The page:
Reviewing your old poems is an important way to grow as a poet. Because I am not always the most organized of people, I keep finding more poems that I have scribbled down somewhere or saved in inappropriate places. At one point in my life, I had a file cabinet full of poems, but after a dozen moves over the past fifteen years, it has long ago disappeared. Many of those poems would be over twenty-five years old now. That’s a trip through time I would still like to take at some point.

As I read my old poems, I have varying reactions. Some poems I clearly remember writing, while others are a mystery to me. Some even make me cringe just a little. When that happens, I try to tell myself that they can’t all be winners.

Overall, my old poems tell me about where I have come from. I have ventured in and out of poetry over the years. My old poems definitely show signs of their age, at least to me. I can almost immediately see the difference in life experience between then and now. That doesn’t make the old poems bad, just of a different time.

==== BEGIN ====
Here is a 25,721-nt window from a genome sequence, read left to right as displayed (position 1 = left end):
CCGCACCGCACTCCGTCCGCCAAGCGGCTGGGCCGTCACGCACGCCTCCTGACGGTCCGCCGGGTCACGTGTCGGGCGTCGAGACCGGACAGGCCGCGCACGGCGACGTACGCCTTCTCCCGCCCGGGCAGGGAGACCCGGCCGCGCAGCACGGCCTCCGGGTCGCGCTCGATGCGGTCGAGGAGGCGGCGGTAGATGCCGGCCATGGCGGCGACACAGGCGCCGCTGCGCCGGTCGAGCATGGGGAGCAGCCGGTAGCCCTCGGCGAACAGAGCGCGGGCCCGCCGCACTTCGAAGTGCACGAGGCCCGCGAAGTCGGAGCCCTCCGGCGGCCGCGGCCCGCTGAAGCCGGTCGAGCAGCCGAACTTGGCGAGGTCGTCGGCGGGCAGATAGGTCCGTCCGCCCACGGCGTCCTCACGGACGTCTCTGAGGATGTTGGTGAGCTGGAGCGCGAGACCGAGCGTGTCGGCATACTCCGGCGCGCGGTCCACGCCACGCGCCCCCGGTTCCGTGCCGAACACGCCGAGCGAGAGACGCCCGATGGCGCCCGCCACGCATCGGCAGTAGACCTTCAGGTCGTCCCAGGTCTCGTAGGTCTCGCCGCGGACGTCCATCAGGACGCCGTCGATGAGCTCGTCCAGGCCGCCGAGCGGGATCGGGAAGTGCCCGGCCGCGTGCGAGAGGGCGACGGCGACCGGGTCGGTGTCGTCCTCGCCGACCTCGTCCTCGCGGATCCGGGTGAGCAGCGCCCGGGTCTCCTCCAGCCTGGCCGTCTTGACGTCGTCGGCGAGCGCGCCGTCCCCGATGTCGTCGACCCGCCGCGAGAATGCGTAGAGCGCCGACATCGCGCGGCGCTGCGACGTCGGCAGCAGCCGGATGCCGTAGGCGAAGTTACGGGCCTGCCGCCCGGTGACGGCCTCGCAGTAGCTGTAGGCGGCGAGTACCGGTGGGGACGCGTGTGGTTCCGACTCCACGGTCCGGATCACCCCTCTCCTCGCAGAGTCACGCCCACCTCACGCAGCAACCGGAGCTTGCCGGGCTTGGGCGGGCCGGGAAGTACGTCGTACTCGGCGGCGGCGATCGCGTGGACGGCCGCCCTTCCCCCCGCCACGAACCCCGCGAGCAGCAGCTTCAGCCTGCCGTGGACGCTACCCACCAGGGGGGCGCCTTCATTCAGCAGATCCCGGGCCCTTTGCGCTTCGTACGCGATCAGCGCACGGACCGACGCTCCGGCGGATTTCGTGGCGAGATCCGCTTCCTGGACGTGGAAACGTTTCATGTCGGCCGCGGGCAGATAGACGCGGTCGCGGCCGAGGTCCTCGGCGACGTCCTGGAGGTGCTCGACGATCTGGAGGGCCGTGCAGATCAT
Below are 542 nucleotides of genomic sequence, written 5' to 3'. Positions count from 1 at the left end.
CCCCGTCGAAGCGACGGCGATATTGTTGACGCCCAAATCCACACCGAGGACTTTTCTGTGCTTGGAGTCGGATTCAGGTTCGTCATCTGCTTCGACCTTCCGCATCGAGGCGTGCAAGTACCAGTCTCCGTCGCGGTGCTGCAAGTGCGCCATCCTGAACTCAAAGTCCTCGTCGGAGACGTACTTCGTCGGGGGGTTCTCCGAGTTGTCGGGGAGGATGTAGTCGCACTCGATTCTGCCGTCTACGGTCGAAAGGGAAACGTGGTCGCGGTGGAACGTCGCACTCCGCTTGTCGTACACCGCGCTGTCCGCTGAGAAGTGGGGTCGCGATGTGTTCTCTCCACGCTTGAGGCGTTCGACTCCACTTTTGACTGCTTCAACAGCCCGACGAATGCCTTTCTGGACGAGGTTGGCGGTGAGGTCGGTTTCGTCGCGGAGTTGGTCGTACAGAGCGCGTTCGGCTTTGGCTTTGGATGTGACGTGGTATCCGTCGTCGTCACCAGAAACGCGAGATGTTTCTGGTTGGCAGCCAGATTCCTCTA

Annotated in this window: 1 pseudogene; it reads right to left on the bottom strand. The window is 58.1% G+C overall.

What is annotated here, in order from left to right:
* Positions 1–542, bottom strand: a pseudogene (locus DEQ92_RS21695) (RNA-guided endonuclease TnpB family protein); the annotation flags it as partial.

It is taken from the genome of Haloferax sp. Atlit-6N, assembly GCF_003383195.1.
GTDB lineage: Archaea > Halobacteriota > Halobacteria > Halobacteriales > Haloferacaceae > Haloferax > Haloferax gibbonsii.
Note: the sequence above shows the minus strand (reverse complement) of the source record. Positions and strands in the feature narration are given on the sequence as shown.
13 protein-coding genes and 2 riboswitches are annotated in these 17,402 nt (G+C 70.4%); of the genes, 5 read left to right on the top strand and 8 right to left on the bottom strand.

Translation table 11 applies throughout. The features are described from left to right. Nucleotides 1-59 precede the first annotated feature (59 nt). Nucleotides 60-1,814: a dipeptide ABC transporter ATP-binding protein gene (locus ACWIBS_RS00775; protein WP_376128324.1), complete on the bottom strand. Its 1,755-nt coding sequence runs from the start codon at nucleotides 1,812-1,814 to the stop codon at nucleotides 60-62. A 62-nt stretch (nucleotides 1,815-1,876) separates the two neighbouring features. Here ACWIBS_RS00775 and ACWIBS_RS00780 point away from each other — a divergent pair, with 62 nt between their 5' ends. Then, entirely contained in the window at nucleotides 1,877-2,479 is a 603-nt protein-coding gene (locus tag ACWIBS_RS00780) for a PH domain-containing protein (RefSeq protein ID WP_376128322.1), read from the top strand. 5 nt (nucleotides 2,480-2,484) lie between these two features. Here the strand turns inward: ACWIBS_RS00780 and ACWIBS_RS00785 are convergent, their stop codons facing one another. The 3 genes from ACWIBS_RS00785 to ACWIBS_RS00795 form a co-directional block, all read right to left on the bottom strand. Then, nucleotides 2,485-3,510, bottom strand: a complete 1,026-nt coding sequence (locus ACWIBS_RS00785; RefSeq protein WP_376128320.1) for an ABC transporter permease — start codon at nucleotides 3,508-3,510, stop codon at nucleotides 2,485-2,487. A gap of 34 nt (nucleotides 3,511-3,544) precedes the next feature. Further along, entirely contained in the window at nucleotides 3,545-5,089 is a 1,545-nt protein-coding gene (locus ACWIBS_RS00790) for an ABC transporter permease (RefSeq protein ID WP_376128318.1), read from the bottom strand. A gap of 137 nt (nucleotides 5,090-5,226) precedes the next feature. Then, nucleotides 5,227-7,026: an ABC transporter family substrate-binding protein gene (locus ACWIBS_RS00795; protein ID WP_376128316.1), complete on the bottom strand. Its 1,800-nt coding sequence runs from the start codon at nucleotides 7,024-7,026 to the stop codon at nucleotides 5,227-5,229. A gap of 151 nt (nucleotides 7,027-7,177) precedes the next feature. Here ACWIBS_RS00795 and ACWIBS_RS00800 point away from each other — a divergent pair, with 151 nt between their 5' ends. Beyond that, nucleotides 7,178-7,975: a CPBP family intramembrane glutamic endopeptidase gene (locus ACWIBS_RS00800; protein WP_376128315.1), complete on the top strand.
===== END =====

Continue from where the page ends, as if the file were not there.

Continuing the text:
Changes in Focus

In reviewing my more recent work, I can spot a certain narrowing of focus. My life is spent in hotels, offices, hospitals and on the road between them. These are the places where the events of my life happen, and it shows in my work. While I like many of the new poems, I feel as if my poetic world has gotten a bit too small, and I need to open it up again. This project is helping with that.

I don’t have specific advice for how you should review your old work. I can tell you that the process isn’t about editing (though you are free to edit). It is about assessment and growth. By reviewing your old poetry, it is possible to spot patterns and habits that you may want to break or bring back. You can also track changes in your point of view. If nothing else, reading your old work is an interesting personal journey, and one that I suggest you take at some point.

Today’s poetry assignment

If you like, reread some of your old poetry. Write a new poem about a subject from one of your old poems. See how revisiting it feels.